CSOs who provide Out of Home Care for young people in residential care may be selected for Inspectorate visits as part of a WorkSafe strategic or operational project.  Whilst we understand our work falls under the Child and Family Services sector, WorkSafe categorise Community Service Organisations under the Health Care and Social Assistance Industry.

As our Residential Care Unit Teams are aware, WorkSafe are currently undertaking 2000 health and social care inspectorate visits during 2019/20 as part of their strategic visits within the health and family and child services sector.  In addition to these visits, WorkSafe are also undertaking manual handling and occupational violence strategic project visits during this financial year also which increases the number of visits to residential care units.

What this means

In September 2019, the Department of Health and Human Services (DHHS) confirmed that additional residential care unit sites have been identified for WorkSafe Inspectorate visits during the remainder of the financial year.  This will significantly increase the number of WorkSafe Inspections for each CSO.  In practical terms, the Inspectorate visits to residential homes and offices will continue until the end of the financial year.  Given this is scheduled to occur, it is timely that each CSO checks that their safe systems of work is up to date to ensure you are providing a safe work environment for your employees. 

In order to prepare for any of the three types of WorkSafe Inspectorate visits, please review the following information with the support resources to support you in your preparation for their visit and to ensure we are meeting our Employer obligations under the Occupational Health and Safety Act 2004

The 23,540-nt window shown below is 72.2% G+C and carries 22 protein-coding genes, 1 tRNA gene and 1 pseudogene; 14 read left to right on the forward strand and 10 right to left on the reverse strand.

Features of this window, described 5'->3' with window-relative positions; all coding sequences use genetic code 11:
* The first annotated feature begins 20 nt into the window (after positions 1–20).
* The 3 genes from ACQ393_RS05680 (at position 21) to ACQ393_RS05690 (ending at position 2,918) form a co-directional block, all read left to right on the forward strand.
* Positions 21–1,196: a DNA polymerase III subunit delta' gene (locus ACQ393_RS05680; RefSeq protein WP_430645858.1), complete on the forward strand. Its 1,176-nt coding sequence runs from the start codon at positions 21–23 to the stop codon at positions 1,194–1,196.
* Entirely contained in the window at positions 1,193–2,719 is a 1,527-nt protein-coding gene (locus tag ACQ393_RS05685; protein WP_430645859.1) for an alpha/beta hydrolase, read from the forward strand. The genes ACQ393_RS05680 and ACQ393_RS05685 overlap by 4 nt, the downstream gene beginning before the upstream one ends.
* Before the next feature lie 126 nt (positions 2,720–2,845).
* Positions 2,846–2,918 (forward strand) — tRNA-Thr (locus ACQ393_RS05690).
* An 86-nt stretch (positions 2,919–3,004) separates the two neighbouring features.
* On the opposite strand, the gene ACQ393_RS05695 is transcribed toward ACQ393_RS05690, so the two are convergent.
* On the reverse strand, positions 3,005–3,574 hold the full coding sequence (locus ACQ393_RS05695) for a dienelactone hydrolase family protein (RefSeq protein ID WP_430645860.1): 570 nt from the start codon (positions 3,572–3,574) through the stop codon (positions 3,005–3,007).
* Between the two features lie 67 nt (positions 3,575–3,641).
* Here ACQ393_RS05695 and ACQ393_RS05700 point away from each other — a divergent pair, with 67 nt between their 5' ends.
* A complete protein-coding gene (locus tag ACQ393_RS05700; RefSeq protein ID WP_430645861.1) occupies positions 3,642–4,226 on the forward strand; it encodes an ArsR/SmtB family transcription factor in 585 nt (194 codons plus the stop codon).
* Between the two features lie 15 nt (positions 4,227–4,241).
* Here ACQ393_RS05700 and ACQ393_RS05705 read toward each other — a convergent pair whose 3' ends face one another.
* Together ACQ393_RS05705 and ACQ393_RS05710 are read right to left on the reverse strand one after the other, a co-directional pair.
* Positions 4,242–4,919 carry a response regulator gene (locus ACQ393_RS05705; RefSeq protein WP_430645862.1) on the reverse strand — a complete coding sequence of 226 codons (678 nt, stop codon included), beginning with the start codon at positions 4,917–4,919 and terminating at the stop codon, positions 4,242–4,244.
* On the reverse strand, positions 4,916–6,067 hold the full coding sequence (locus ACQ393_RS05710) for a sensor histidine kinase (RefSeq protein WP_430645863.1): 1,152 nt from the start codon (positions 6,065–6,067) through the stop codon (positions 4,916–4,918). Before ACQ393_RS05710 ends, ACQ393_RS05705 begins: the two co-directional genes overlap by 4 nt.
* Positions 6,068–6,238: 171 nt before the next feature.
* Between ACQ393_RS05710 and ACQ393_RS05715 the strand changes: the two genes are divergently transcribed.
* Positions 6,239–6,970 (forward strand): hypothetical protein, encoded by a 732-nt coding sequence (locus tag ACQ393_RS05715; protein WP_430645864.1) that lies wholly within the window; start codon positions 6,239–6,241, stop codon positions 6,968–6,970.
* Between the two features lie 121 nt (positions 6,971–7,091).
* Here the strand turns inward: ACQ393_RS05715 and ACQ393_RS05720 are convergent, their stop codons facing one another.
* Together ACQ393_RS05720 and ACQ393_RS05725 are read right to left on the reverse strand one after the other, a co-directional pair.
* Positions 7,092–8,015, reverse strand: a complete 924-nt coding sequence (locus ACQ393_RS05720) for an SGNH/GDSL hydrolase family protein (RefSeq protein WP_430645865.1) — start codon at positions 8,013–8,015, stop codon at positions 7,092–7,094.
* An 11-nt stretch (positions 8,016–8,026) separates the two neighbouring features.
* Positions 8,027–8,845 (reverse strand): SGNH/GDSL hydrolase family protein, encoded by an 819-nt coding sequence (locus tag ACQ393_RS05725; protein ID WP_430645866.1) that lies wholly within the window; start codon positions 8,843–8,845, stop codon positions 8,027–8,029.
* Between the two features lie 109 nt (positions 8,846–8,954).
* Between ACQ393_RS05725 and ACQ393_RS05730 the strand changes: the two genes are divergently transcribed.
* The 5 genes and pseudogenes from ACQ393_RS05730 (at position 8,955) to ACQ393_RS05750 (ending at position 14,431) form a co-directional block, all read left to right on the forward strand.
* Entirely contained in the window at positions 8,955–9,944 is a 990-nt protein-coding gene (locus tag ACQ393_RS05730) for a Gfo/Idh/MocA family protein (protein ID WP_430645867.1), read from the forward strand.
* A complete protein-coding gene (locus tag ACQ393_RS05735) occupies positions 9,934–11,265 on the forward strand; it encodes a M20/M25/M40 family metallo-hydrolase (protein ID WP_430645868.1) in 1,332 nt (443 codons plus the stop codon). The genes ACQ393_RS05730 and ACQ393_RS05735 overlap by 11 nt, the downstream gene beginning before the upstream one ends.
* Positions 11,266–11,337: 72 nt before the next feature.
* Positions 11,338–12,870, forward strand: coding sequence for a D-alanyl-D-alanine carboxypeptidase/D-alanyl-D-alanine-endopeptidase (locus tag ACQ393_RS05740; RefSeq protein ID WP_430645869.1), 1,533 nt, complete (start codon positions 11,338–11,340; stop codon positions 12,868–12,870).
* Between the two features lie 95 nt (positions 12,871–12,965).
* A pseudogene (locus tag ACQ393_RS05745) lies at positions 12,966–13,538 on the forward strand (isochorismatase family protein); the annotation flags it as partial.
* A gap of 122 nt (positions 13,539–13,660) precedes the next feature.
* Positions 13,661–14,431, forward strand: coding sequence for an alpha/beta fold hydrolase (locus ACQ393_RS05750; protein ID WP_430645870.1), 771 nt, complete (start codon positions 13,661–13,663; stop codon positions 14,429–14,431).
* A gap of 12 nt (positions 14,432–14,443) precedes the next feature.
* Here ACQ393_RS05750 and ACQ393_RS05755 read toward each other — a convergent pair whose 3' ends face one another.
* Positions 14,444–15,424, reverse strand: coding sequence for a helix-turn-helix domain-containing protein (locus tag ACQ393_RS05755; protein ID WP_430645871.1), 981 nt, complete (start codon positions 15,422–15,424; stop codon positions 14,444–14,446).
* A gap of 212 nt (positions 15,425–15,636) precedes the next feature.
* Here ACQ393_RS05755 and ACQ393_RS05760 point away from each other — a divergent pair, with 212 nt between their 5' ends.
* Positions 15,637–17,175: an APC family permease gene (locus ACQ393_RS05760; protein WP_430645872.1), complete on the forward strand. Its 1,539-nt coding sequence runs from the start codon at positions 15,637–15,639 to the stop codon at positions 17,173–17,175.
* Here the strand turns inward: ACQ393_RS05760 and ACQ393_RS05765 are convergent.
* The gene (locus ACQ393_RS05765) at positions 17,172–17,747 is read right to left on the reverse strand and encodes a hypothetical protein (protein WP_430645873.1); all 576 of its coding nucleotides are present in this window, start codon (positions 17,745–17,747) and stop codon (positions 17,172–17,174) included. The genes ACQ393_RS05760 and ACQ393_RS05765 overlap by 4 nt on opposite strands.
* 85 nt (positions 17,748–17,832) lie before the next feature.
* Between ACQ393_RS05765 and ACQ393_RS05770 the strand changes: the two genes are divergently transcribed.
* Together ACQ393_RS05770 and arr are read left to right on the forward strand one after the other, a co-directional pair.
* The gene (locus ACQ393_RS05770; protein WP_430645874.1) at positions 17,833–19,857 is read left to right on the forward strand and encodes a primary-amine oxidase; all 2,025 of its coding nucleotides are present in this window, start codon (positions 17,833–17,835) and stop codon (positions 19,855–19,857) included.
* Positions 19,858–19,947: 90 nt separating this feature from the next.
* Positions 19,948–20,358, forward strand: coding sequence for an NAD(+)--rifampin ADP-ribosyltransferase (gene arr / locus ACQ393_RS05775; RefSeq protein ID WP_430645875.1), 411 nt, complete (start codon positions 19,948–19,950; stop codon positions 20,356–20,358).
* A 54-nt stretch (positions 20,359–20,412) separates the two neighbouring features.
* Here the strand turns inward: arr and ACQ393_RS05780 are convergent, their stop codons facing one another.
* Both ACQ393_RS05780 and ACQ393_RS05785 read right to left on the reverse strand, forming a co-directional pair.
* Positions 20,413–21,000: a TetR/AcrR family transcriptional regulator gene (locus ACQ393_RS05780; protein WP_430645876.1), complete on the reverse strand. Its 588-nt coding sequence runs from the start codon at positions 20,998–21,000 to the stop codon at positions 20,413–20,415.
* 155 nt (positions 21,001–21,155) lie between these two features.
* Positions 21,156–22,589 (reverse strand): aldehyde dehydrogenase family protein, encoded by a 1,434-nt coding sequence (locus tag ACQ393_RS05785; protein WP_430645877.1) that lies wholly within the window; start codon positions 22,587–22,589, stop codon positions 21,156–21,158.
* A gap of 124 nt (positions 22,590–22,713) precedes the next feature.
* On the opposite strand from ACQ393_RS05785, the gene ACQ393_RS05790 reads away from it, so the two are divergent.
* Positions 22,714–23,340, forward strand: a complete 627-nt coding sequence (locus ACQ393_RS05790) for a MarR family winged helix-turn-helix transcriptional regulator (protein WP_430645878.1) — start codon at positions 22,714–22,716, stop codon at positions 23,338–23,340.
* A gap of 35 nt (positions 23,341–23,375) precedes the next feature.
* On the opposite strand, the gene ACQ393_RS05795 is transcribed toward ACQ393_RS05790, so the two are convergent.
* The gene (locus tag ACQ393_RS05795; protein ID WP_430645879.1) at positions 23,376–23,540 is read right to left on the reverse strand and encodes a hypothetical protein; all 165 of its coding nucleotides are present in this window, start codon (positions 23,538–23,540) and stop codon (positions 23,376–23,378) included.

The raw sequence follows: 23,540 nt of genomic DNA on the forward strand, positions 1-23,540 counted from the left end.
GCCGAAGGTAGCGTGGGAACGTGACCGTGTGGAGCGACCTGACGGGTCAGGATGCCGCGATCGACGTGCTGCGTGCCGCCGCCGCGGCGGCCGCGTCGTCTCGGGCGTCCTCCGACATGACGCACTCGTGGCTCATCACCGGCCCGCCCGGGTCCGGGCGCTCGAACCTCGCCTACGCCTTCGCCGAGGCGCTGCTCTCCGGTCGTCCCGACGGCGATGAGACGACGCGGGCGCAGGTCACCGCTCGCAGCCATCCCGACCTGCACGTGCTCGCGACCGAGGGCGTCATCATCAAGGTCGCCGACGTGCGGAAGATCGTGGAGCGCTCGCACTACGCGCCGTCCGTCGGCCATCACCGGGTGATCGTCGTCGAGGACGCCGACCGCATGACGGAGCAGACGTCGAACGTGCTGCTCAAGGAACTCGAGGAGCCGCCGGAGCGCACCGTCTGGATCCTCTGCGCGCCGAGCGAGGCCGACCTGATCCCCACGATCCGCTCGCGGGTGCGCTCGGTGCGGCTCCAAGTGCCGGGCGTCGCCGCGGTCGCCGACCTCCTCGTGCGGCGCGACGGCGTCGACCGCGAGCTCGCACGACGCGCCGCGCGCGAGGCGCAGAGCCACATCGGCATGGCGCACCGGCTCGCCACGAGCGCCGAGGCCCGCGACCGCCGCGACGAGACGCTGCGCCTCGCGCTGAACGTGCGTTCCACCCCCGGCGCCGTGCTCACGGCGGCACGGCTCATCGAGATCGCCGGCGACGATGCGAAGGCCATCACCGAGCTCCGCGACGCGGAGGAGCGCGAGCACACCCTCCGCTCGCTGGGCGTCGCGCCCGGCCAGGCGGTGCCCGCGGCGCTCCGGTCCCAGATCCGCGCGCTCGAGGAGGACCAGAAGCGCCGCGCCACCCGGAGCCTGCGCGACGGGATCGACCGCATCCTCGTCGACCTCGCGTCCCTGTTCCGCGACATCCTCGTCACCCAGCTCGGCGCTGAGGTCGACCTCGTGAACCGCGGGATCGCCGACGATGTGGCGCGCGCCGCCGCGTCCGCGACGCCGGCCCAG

What you need to do

WorkSafe Inspectors will possibly ask specific questions which relate to the safe system of work at Berry Street.  You may be asked to outline or provide responses to the following questions in relation to a hazard or issue.

  • Be open and transparent: It is important that we retain our integrity in the information we provide to WorkSafe. 
  • Confidentiality: You can request that the young person’s (involved in the incident) details remain confidential for child protection reasons.  For ie: You may choose to provide WorkSafe with the de-identified young person’s Behaviour Management Plan to provide evidence of the risk management identification and assessment process, how to engage with the young person, how behaviours should be responded to, any medical diagnosis and medication details for the young person(s) involved. 
  • Handover Processes: Outline the process at each unit around handover/alerts around client behaviours that may contribute to OH&S issues for employees (Refer to the CSNET alerts, behaviour management plans, handover processes/checklists – particularly important for casuals and agency employees)
  • Placement Matching to identify OVA: Explain to the Inspector the process of identifying assessing and responding to risk.  Refer to your organisations’ risk management process to identify and assess OVA risk at the referral point. 

You may be asked questions regarding how you mitigate these risks once identified.Refer to your organisational OVA policy, procedures which outline the safe systems of work.

  • Client Behaviour Management Plans: Refresh yourself on these and ensure they are updated and reflecting ongoing changes in risk, specifically around OVA and previous actions.